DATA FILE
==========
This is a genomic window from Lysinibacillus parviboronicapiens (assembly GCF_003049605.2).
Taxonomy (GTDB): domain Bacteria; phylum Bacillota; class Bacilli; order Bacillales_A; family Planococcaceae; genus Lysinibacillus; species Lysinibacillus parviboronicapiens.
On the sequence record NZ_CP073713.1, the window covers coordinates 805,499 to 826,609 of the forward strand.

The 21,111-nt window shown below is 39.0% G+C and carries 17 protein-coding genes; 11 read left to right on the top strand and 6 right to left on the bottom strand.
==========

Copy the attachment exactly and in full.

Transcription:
This is a genomic window from Lysinibacillus parviboronicapiens (assembly GCF_003049605.2).
Taxonomy (GTDB): domain Bacteria; phylum Bacillota; class Bacilli; order Bacillales_A; family Planococcaceae; genus Lysinibacillus; species Lysinibacillus parviboronicapiens.
On the sequence record NZ_CP073713.1, the window covers coordinates 805,499 to 826,609 of the forward strand.

The 21,111-nt window shown below is 39.0% G+C and carries 17 protein-coding genes; 11 read left to right on the top strand and 6 right to left on the bottom strand.